[Techtalk] reality check from networking gurus wanted

Lisa Bogue lisab at bluesunsa.com
Fri Sep 22 23:12:09 UTC 2006

Dear Carla-

I didn't read the article (lazy and tired on a friday evening) but  
here are the definitions that I had in my Cisco CCNA class.  I think  
they may be useful here.

Static NAT - allows one-to-one mapping between local and global  
addresses.  This requires a real IP number for every machine being  

Dynamic NAT - maps unregistered (local) IP addresses to a pool of  
routable addresses.  This limits the number of machines that can be  
on the internet at a time based on the number of addresses in the  
pool.  It is still a one-to-one mapping, but the addresses  
dynamically get allocated every time a machine requests a session.   
This was a common schema for businesses about 8 years ago.

Overloading (or PAT) = maps multiple, unregistered IP addresses to a  
single registered IP address.

Basically, since you have many addresses mapping to one routable IP,  
how does the router determine who gets the answering packet?  It uses  
the port number to identify which machine should get it.  In the  
olden days (8-10 years ago) we used to call these devices nat/pat.   
For whatever reason, common vernacular shortened this to "nat."  The  
author is probably correct, but it's a point that only routing geeks  
would get into.


On Sep 22, 2006, at 5:36 PM, Carla Schroder wrote:

> I've been reading this article over and over, and I'm not getting it:
> http://www.enterprisenetworkingplanet.com/netsp/article.php/3632496
> Is the article correct and I'm just being thick, or is the author  
> missing the boat? For example:
> "Home users who talk about NAT are actually talking about PAT, or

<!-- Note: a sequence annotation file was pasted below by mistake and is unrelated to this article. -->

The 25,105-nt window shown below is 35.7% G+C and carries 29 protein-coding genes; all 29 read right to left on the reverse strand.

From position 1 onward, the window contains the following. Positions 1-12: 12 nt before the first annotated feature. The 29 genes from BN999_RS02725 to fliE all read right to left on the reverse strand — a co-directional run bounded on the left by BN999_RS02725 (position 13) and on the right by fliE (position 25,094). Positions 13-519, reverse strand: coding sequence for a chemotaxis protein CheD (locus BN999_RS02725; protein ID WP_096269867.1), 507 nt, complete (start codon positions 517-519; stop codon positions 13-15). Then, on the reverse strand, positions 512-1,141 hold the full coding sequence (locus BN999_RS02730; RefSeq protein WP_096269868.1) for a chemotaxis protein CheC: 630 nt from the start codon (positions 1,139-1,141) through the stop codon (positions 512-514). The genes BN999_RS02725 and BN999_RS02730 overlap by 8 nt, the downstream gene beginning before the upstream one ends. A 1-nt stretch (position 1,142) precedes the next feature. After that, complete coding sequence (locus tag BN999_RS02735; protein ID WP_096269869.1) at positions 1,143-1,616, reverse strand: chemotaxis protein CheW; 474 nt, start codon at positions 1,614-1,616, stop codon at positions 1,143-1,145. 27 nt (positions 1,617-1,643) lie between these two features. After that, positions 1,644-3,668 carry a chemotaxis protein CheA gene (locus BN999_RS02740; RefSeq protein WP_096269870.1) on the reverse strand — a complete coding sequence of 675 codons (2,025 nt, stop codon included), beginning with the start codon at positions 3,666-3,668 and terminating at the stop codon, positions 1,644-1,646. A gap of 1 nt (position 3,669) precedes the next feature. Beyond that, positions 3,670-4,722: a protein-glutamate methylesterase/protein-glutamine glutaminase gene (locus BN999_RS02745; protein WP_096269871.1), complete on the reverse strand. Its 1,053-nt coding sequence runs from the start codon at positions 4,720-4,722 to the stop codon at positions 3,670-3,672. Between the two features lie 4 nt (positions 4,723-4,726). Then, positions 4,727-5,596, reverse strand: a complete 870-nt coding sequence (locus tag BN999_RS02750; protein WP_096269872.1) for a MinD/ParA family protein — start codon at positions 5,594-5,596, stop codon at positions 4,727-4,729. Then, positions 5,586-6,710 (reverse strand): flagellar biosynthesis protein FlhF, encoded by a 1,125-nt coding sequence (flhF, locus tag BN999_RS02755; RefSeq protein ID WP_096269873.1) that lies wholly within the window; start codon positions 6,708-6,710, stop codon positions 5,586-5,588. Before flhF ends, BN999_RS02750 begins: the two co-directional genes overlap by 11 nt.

> Port Address Translation. This is quite easy to remember: PAT  
> translates ports, as the name implies, and likewise, NAT translates  
> addresses."
> Well now, my iptables rules definitely translate addresses. This  
> snippet is for a network with a static routable public IP, and a  
> Web server in a DMZ on a private IP:
> $ipt -t nat -A PREROUTING -p tcp -i $WAN_IFACE --dport 80 -j DNAT -- 
> to-destination
> $ipt -A FORWARD -p tcp -i $WAN_IFACE -o $DMZ_IFACE -d  
> --dport 80  -j ALLOW
> DNAT translates the destination address, and outgoing packets are  
> source-natted to the public IP:
> $ipt -t nat -A POSTROUTING -o $WAN_IFACE -j SNAT --to-source
> Sure looks like address translation to me.
> The concluding statement has me puzzled:
> "IPv6 introduces the ability to have way more IP addresses than we  
> really need. Does that mean that IPv6 will eliminate NAT? No. It  
> also won't eliminate the usage of NAT everyone's familiar with:  
> PAT. We all need somewhere to stow Windows boxes away from the  
> myriad of uninitiated connection attempts that come from the  
> Internet."
> I look forward to IPv6 taking over and thereby bit-bucketing NAT  
> forever with a glad heart. It's a kludge that has served its  
> purpose; now it's time to start thinking about retirement. There  
> ways other than NAT to protect private hosts, such as plain ole  
> iptables filters, and IPv6 provides private addresses.
> I'm digging deeply into both iptables and IPv6, and I'm working  
> hard to get it right. I appreciate any comments from y'all smart kids.
> -- 
> ~~~~~~~~~~~~~~~~~~~~~~~~~~~~~~~~~~~~~~~
>  Carla Schroder
>  check out my "Linux Cookbook", the ultimate Linux user's
>  and sysadmin's guide! http://www.oreilly.com/catalog/linuxckbk/
> ~~~~~~~~~~~~~~~~~~~~~~~~~~~~~~~~~~~~~~~
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